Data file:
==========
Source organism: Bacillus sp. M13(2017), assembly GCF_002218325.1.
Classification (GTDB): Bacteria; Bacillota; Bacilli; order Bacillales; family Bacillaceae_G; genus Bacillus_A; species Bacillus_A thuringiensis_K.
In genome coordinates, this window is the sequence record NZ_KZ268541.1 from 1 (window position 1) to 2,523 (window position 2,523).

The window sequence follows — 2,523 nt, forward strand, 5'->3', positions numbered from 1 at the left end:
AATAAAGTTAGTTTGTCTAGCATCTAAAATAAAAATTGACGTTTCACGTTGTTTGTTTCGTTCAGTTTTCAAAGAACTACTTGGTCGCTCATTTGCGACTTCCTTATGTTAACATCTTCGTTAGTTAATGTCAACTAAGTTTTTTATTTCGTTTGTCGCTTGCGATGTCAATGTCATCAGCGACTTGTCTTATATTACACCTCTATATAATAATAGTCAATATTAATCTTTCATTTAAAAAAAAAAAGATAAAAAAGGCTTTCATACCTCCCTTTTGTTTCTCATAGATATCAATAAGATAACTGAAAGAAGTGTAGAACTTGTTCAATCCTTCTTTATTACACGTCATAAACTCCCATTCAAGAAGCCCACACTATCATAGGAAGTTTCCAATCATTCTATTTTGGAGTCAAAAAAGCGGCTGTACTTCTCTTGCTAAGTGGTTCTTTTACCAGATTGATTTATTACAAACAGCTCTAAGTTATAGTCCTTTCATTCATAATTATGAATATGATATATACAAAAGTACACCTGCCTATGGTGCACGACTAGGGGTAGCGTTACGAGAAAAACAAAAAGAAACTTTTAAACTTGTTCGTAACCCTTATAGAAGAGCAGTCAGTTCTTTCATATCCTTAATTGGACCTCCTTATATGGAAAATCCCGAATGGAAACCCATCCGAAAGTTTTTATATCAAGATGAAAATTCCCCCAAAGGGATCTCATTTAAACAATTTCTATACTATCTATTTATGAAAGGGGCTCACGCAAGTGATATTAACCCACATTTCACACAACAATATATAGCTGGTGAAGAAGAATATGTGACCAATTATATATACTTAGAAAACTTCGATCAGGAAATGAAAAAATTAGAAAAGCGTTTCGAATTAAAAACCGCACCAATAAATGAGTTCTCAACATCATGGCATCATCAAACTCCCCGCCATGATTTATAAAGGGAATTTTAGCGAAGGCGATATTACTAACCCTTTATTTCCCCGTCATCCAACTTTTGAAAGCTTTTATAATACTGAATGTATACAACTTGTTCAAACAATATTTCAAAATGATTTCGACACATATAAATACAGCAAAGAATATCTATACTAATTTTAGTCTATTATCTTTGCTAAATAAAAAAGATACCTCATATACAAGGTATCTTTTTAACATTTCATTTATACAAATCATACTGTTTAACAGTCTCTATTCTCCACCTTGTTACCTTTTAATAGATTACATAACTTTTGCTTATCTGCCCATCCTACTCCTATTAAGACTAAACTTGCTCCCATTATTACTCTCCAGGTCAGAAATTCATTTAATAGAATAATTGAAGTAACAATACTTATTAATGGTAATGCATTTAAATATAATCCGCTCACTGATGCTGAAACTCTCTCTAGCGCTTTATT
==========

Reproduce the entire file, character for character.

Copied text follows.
Source organism: Bacillus sp. M13(2017), assembly GCF_002218325.1.
Classification (GTDB): Bacteria; Bacillota; Bacilli; order Bacillales; family Bacillaceae_G; genus Bacillus_A; species Bacillus_A thuringiensis_K.
In genome coordinates, this window is the sequence record NZ_KZ268541.1 from 1 (window position 1) to 2,523 (window position 2,523).

The window sequence follows — 2,523 nt, forward strand, 5'->3', positions numbered from 1 at the left end:
AATAAAGTTAGTTTGTCTAGCATCTAAAATAAAAATTGACGTTTCACGTTGTTTGTTTCGTTCAGTTTTCAAAGAACTACTTGGTCGCTCATTTGCGACTTCCTTATGTTAACATCTTCGTTAGTTAATGTCAACTAAGTTTTTTATTTCGTTTGTCGCTTGCGATGTCAATGTCATCAGCGACTTGTCTTATATTACACCTCTATATAATAATAGTCAATATTAATCTTTCATTTAAAAAAAAAAAGATAAAAAAGGCTTTCATACCTCCCTTTTGTTTCTCATAGATATCAATAAGATAACTGAAAGAAGTGTAGAACTTGTTCAATCCTTCTTTATTACACGTCATAAACTCCCATTCAAGAAGCCCACACTATCATAGGAAGTTTCCAATCATTCTATTTTGGAGTCAAAAAAGCGGCTGTACTTCTCTTGCTAAGTGGTTCTTTTACCAGATTGATTTATTACAAACAGCTCTAAGTTATAGTCCTTTCATTCATAATTATGAATATGATATATACAAAAGTACACCTGCCTATGGTGCACGACTAGGGGTAGCGTTACGAGAAAAACAAAAAGAAACTTTTAAACTTGTTCGTAACCCTTATAGAAGAGCAGTCAGTTCTTTCATATCCTTAATTGGACCTCCTTATATGGAAAATCCCGAATGGAAACCCATCCGAAAGTTTTTATATCAAGATGAAAATTCCCCCAAAGGGATCTCATTTAAACAATTTCTATACTATCTATTTATGAAAGGGGCTCACGCAAGTGATATTAACCCACATTTCACACAACAATATATAGCTGGTGAAGAAGAATATGTGACCAATTATATATACTTAGAAAACTTCGATCAGGAAATGAAAAAATTAGAAAAGCGTTTCGAATTAAAAACCGCACCAATAAATGAGTTCTCAACATCATGGCATCATCAAACTCCCCGCCATGATTTATAAAGGGAATTTTAGCGAAGGCGATATTACTAACCCTTTATTTCCCCGTCATCCAACTTTTGAAAGCTTTTATAATACTGAATGTATACAACTTGTTCAAACAATATTTCAAAATGATTTCGACACATATAAATACAGCAAAGAATATCTATACTAATTTTAGTCTATTATCTTTGCTAAATAAAAAAGATACCTCATATACAAGGTATCTTTTTAACATTTCATTTATACAAATCATACTGTTTAACAGTCTCTATTCTCCACCTTGTTACCTTTTAATAGATTACATAACTTTTGCTTATCTGCCCATCCTACTCCTATTAAGACTAAACTTGCTCCCATTATTACTCTCCAGGTCAGAAATTCATTTAATAGAATAATTGAAGTAACAATACTTATTAATGGTAATGCATTTAAATATAATCCGCTCACTGATGCTGAAACTCTCTCTAGCGCTTTATT